Fast forward 120 minutes later. I'm in tears. Eternal Sunshine of the Spotless Mind is an absolute masterpiece. There's so many hauntingly beautiful visuals and devastating reveals. The acting is incredible. Why didn't I like this movie when I first watched it? Was an idiot? Was I not paying attention? I started thinking about this phenomenon a little more in depth. One of my favorite parts about film is that we as viewers get to bring our viewpoints into the experience and make our interpretation through our own lens. When my wife and I saw Annihilation last year, we both walked away with different conclusions. I'm a much different person now than I was when I saw Eternal Sunshine in 2010ish. Maybe I wasn't ready for it back then. Maybe having some more life experience has allowed me to feel for the characters sense of loss in a relationship. Whatever it was, I'm glad I watched it again and had the experience.
This isn't the first time that I've changed my opinion on a film. Swingers is my most notable example. Swingers is the quintessential break-up/post-college guy movie. My first watch was when I was in college and had basically no dating experience. I thought it was unfunny and dull. Fast forward to my second year of law school. By that time I've had some dating experience, some heartbreak. I'm trying to find my place in the professional world. After reading a great oral history on Grantland, I decide to give it another shot. This time, the movie is a revelation. Every pain that Mike (Jon Favreau) is feeling, I can now identify with. I see Trent, Sue, and Rob in several of my friends. The humor and the banter is now making me crack up. Swingers came out in 1996 and didn't change. But now this movie that I had written off as "boring" is one of my favorite films of all time.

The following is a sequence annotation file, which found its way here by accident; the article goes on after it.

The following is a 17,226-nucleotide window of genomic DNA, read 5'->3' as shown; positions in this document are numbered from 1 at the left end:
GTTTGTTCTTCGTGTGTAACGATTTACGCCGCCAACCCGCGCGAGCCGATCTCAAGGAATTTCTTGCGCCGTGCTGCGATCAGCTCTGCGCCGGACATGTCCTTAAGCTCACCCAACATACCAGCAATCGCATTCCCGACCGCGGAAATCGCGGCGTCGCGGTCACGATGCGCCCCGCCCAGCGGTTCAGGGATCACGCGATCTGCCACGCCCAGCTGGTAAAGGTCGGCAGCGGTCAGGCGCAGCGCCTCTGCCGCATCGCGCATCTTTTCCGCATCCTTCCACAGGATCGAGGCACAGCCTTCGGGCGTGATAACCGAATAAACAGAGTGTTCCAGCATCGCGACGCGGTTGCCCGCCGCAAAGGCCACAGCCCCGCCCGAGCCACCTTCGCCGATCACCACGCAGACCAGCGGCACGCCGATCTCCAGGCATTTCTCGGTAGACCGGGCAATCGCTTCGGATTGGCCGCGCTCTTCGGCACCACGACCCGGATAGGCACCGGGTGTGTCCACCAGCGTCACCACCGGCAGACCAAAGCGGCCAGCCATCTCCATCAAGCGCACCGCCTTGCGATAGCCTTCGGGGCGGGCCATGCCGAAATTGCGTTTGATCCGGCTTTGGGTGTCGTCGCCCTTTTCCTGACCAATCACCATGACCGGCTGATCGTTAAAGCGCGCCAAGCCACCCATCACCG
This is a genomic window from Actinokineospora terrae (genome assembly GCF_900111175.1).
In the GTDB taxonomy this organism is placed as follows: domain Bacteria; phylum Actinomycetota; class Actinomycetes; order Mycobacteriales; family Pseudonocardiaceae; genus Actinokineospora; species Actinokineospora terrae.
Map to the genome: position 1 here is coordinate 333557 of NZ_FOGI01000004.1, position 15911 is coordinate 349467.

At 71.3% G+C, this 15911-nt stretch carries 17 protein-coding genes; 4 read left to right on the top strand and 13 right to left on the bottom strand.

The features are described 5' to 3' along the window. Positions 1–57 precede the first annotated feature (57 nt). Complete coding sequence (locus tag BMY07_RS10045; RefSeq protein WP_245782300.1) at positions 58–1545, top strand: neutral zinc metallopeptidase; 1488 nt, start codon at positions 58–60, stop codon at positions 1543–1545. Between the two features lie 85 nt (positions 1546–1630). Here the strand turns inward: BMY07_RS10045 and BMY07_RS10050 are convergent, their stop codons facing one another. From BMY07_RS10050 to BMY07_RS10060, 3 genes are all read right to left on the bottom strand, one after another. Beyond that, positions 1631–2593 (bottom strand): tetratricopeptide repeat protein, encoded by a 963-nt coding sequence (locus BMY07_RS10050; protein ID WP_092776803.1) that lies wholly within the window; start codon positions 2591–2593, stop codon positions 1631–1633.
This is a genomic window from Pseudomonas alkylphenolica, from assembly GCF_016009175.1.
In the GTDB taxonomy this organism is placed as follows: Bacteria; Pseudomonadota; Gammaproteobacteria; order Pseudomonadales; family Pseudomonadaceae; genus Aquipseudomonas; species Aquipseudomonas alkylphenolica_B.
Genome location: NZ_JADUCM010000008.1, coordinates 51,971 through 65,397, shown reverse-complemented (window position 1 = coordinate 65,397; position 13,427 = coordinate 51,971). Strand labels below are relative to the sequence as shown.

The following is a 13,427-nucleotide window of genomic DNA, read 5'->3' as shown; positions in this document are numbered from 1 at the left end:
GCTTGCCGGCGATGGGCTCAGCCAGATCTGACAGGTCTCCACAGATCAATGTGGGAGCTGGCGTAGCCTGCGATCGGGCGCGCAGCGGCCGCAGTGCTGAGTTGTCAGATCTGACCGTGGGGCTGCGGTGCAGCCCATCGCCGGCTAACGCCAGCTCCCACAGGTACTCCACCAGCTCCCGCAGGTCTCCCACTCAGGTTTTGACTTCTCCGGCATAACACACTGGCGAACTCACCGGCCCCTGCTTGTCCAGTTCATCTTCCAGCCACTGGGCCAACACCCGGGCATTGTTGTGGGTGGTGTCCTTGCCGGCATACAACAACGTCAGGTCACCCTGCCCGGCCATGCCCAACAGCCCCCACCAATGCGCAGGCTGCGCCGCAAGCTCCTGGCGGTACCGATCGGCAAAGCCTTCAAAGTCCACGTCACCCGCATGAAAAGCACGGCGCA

I think this is why I love movies so much. When done well, they are a piece of art to engage and move the viewer, just like any painting hanging in The Met. Fight Club, (500) Days of Summer, Blade Runner, and The Boondock Saints are all movies that I had a materially different experience upon subsequent viewings. Some I just enjoyed more (Blade Runner). Others I came to a different conclusion as to their themes and interpretations (Fight Club, (500) Days of Summer). And finally, there are some that I at one time loved, but now scratch my head as to why I ever did (Boondock Saints).
So what's the lesson? If there's a movie that you didn't like on your first try, but someone you know is a big fan, don't be afraid to give it another shot. The movie certainly hasn't changed, but maybe you did!